Midwestern for Life
An excerpt from the Spring 2017 issue of No Depression in print
A few years back in Duluth, Minnesota, where I live, there was a snowstorm that put about three feet of snow on the ground in 36 hours. I was home and scheduled to play my usual hometown residency show during that time with a couple friends. Nobody thought too much about it. The plows were off the streets because the snow was coming too fast to keep up with. The kids were snowboarding down Lake Avenue. There was no point in shoveling until it let up, so it was natural to get yourself out to the bar and see how everybody else was doing. I thought that the least we could do would be to play some music for 'em. So we piled into a neighbor’s 4X4 Suburban and followed the snowmobile tracks to the bar, where we found skis and snowshoes and sleds and ATVs lined up outside, and parkas and boots lying on the floor in the hall. We played our hardest to a packed house right up until they closed.
The best shows I’ve ever played are like that one — when I feel like I’m really a part of this community, this kind of overgrown neighborhood, no matter where that happens. Usually it happens best in out-of-the-way places like Duluth or Menomonie, Wisconsin, or Fargo, North Dakota, or Ames, Iowa, or Hancock, Michigan. It feels like folks have made an effort to be there just like I have. The edge of the stage disappears a little and you find yourself having bits of conversation with audience members between the songs. “Where’d you come in from?” “'Dja hit much snow on the way?” “Thanks for making it out this way.”
The thought of moving out of Minnesota has never really occurred to me. I’ve been lucky enough to have traveled a lot, around the US and abroad, for the last 14 years, without actually having a job. I’ve never seriously said to myself, "I could do this from someplace else, someplace warmer, someplace closer to somewhere else." I’ve known plenty of folks who feel like they need to be closer to where the action is, and plenty more who’ve gone there and returned home with the same music they had when they left — along with a bunch of good stories and maybe a little extra sadness, and a lot less money.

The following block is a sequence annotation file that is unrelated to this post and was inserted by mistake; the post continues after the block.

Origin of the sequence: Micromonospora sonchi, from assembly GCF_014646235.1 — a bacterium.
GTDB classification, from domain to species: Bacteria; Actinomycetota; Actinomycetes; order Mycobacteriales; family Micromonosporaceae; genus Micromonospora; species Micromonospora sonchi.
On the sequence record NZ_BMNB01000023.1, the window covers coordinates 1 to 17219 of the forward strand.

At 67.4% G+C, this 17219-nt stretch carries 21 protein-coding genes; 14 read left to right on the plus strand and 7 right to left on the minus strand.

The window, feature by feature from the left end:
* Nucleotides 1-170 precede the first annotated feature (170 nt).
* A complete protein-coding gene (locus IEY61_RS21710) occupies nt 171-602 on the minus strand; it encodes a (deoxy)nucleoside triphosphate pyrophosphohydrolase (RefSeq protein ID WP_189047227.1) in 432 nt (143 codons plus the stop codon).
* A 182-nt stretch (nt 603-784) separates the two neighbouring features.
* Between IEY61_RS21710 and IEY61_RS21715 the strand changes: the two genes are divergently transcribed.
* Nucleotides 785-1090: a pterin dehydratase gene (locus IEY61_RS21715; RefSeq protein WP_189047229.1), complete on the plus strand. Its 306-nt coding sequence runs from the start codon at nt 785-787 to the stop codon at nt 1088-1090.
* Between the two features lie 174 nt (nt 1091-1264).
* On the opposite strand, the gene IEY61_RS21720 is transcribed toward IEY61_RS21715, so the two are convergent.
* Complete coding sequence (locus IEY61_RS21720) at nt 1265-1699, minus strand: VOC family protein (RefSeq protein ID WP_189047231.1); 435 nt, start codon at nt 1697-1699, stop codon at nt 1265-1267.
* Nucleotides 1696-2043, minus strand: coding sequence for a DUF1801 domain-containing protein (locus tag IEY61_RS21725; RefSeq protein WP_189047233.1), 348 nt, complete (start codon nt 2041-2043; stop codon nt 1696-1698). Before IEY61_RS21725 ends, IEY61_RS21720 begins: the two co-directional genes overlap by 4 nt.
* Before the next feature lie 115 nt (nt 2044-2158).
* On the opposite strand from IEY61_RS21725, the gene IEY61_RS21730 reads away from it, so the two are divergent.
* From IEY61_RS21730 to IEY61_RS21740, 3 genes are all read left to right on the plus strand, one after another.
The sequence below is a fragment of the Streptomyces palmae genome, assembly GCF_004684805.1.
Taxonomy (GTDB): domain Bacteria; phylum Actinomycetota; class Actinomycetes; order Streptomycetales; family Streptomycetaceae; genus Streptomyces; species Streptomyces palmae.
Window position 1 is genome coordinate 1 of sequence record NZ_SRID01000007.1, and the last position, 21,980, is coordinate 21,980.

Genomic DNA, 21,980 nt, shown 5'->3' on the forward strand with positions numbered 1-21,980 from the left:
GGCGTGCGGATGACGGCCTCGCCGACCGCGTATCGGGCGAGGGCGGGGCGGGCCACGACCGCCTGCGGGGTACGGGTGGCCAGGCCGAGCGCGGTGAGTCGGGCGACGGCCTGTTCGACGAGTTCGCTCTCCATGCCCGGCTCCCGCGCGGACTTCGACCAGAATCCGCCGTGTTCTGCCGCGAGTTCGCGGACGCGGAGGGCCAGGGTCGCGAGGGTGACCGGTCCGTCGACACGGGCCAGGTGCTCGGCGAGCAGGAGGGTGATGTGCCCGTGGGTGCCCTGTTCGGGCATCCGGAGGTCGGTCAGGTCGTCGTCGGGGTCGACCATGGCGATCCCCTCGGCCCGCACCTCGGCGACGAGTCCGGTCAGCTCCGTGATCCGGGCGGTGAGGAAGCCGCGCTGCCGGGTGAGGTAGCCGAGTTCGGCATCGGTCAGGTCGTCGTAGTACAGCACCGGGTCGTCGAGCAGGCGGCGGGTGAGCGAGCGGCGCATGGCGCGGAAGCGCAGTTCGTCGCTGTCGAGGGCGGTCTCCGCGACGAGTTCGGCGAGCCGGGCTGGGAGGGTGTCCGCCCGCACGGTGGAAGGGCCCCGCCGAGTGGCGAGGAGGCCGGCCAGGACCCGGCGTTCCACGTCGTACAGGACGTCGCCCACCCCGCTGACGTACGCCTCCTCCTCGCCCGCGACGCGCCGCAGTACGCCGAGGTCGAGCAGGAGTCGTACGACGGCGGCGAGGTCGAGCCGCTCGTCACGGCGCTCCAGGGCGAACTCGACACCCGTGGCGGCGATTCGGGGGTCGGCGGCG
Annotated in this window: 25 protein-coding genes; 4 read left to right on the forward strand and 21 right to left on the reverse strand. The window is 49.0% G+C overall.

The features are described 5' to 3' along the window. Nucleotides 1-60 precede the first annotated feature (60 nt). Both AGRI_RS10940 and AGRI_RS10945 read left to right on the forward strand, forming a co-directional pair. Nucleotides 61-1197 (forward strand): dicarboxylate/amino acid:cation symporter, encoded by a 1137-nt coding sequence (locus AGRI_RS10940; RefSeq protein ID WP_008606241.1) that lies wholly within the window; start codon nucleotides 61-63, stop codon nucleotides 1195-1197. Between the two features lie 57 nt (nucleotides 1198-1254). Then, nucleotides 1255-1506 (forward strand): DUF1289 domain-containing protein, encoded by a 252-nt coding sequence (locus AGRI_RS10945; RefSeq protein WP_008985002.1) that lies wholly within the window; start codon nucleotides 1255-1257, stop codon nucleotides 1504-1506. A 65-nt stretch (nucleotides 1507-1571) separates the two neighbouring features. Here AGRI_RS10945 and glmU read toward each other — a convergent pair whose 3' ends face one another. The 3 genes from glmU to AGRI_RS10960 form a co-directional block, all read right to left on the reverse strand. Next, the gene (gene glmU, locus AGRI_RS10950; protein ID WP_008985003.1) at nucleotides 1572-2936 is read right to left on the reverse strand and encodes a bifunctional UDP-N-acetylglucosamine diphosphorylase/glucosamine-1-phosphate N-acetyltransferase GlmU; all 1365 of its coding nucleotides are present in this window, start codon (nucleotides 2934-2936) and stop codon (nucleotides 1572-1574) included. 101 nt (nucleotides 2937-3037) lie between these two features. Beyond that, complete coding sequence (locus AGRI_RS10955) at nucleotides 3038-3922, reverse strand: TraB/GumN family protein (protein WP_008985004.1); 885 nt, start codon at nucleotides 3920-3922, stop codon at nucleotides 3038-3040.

I can only speak for myself, and I know that I’m not exceptional in any way, but music is all I’ve ever been after. I found it at home from an early age. That’s very lucky and probably rare, and I’m sure grateful for it. I also know that, as I travel around the midwest, I’m constantly blown away by the music I hear not even five hours from my home. It seems like it’s everywhere. It comes from little towns in the Driftless to no town at all in the Big Empty, to historic neighborhoods like the West Bank in Minneapolis. It comes from carpenters or miners who like to pick a little on the weekends to bonafide legends like Spider John Koerner or Prince or Paul Westerburg or Cornbread Harris.
I could leave here anytime I want. I love California and I could go there and be warm and sit by the sea. Or I could go to New York City — I love it there too, and I might be able to find my way. Or maybe not — I’ve heard it’s pretty tough out there. But I don’t want to go there. I don’t want to leave here. I’ve been spoiled by sad songs sung by drunken loggers on open mic night, and by late night dancers at summer festivals along the Mississippi River, and by rowdy gigs in tiny towns in the middle of nowhere, or gigs in the city that no one showed up to but you played better than ever. I’ve been spoiled by our community of oddball musicians and artists who at any given moment are students and truck drivers and cashiers and hairdressers and locomotive engineers and mentors and confidants, successful in the world or in their own minds, dressed one minute in mukluks and the next in sneakers. I love it here, it’s my home, and it’s as good as anywhere else.
"Midwest for Life" was written for the Spring 2017/Heartland issue of No Depression in print, which focuses on the artists and communities keeping roots music real between the coasts. Purchase a copy of the issue or subscribe today, to receive a full year of the ND print journal.